#342 Perception vs. Reality. Role of acceptance Ap. 10th

       Perception vs reality: role of acceptance

Probably the hardest challenge in life is accepting how things, events and people are in reality and not how we perceive or want them to be. Perceptions are just that: not necessary based on fact, not necessary right or wrong.

Many brakes are blocking our way to accept life and its content as factual reality.

Let me name the most powerful ones:

Our expectation, culture, beliefs, ideas, education, experience, emotion, and sensorial stimuli.

All of them are very effective on their own because they can be subconscious and controlled by our

dominant ego. They are creating mind-set, labels, hope and surprises.

The results of the combined actions of these multitude brakes is how we see, experience and feel our surrounding world are called perceptions that is impressions or viewpoint.

These automatic perceptions can induce suffering from its 3 main sources: desire, hatred and ignorance. One should add: not getting what we want, getting what we don’t want, regretting the past and worries of the future.

Our perception about almost anything creates strong preferences for how things should be or should not be

When we believe things should be one way and they are not, we tend subconsciously

to bend reality to make them fit within our perception.

At this point perception becomes fictional perception.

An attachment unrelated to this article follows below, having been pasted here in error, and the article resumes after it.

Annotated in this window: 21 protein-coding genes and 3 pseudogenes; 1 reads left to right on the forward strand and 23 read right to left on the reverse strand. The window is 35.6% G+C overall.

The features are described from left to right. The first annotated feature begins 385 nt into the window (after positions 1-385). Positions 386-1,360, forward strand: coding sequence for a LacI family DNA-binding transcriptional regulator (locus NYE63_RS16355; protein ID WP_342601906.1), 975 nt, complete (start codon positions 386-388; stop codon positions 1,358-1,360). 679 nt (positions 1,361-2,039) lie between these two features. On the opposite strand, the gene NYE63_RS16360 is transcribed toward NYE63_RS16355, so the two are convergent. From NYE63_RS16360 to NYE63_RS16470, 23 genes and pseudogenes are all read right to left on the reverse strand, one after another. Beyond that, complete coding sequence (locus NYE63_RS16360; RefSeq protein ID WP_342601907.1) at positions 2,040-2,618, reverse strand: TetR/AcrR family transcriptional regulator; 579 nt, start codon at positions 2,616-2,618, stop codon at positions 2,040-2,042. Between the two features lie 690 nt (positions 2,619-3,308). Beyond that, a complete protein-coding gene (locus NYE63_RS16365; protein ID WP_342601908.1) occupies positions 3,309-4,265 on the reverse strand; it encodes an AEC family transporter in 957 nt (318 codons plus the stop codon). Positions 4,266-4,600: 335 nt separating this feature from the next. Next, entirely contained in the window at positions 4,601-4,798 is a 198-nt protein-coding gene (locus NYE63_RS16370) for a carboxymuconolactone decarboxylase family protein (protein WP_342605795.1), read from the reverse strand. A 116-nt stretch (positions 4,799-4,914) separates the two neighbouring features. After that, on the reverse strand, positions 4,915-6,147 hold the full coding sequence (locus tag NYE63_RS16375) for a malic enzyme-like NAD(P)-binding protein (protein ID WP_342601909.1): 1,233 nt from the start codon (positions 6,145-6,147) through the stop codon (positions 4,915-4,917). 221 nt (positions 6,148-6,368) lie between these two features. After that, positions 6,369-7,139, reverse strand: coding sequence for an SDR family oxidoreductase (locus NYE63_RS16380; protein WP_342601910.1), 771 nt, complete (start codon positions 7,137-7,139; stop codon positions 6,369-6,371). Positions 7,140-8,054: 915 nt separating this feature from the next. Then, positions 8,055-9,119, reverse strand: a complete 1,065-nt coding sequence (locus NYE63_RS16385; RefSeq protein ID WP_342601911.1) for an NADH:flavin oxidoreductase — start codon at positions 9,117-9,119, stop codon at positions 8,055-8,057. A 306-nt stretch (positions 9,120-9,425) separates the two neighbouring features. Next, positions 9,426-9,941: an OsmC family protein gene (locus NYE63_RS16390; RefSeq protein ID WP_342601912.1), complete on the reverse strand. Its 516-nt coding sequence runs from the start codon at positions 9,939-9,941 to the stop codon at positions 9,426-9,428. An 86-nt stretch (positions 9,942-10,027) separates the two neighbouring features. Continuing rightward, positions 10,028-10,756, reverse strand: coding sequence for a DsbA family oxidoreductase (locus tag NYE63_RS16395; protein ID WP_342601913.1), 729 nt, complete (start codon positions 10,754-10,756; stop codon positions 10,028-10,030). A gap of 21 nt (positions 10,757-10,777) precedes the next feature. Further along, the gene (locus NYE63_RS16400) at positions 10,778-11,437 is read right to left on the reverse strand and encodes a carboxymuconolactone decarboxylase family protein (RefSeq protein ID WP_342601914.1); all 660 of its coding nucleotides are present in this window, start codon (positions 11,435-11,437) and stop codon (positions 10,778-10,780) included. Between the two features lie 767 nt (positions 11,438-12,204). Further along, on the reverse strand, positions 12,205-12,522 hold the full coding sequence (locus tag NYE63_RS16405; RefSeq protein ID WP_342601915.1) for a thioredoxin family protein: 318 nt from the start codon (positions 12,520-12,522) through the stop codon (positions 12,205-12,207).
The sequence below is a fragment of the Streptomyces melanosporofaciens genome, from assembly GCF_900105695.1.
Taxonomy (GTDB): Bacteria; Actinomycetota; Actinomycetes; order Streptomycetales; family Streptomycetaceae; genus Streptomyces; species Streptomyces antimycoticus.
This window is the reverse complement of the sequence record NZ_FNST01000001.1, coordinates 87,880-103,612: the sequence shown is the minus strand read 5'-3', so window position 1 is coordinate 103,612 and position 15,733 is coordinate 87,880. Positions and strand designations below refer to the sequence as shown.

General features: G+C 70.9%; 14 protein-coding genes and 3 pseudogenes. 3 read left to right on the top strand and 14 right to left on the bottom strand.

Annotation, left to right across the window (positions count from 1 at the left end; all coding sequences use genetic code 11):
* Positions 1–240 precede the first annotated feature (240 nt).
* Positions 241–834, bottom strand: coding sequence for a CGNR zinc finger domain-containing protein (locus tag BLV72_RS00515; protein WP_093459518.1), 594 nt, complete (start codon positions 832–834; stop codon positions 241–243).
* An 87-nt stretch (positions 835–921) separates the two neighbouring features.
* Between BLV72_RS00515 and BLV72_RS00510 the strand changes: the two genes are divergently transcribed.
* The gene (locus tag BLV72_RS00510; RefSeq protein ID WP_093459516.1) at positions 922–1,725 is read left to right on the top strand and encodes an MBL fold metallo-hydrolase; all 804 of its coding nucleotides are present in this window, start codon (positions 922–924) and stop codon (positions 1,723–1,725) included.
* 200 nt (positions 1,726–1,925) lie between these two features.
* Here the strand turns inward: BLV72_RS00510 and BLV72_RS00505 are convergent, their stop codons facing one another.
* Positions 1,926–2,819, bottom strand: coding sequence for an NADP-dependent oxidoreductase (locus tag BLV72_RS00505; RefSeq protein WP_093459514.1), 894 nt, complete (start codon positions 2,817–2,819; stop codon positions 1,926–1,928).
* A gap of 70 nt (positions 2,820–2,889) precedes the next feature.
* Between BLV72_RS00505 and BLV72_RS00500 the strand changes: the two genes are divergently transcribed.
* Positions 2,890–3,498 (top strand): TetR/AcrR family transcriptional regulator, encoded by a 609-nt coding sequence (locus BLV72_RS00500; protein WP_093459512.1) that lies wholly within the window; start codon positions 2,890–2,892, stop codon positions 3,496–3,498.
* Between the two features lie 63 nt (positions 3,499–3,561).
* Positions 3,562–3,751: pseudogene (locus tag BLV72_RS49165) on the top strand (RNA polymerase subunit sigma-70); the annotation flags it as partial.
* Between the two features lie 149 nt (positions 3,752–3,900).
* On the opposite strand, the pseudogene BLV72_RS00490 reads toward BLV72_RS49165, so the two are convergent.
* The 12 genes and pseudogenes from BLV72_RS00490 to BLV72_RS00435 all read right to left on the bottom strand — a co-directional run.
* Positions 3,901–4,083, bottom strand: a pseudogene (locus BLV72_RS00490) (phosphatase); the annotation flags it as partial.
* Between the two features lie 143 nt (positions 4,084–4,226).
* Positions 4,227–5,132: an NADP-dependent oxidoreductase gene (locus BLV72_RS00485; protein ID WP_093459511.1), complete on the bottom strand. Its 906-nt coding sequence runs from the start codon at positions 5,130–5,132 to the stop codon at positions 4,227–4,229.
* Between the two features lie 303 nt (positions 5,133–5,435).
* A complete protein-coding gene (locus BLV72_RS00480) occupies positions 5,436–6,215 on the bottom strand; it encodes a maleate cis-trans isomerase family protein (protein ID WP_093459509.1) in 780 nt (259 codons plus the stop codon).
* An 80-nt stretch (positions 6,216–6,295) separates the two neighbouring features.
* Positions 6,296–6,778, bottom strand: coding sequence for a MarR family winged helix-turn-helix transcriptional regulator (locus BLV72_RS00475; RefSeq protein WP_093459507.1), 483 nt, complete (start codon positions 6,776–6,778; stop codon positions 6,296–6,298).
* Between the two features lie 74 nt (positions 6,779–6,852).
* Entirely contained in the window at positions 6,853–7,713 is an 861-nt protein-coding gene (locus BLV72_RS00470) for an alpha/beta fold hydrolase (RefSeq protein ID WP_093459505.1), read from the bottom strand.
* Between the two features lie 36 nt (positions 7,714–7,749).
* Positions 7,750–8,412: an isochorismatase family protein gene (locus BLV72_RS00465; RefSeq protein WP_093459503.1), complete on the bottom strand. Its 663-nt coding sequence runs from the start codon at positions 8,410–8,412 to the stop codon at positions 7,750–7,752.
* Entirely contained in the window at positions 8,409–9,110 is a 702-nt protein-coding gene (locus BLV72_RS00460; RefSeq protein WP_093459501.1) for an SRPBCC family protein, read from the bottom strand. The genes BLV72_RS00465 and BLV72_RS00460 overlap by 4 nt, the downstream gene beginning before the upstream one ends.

Don’t take me wrong:

It is perfectly fine to perceive and have opinion about “a” and “b” or make decision about “c” and “d”. In fact, we have to do these exercises all the time and people are expecting you to do so.

Also, it is perfectly fine as long as our perception is matching reality,…. but how often it does?

The problem rises when our perception of events, people and things does not reflect reality or are wrong. It is like looking at the reflection of an object on a distorted mirror.

During this scenario, Zen practice is advising the following approach:

1)  Be aware of your current perception………which is not easy.

2)  Does your perception reflecting factual reality or just an unproven assumption?

   “ I am currently perceiving this or that: is it reflecting genuine reality of the moment or is it

     reflecting a mind-made fictional thought ?” Ex: a thought does exists but is not real.

3) Being right or wrong, do these realities or fictional thoughts are causing me suffering?

4) If so, acceptance of your suffering is key before dealing efficiently with the situation.

     Negative feelings may/will stay forever in the mind unless we accept them. 

    Practicing acceptance helps us counteract our ability to unconsciously skew our perceptions

    as we try to make the world fit our beliefs and desires.

Final words:

It is important to learn to be aware of our perceptions then to assess them such as:

    Are they based on factual reality or just unproven or just fiction from our mind?

    Are they right or wrong?

If our perceptions are causing suffering, acceptance of our suffering, rather than fight it, is key.

The objects of our perceptions and whether or not to accept or fight them should come only after.

Having an open mind called “don’t know mind” in Zen makes it easier to deal with our perceptions and their effects rather than having a mindset on everything and everybody which often induces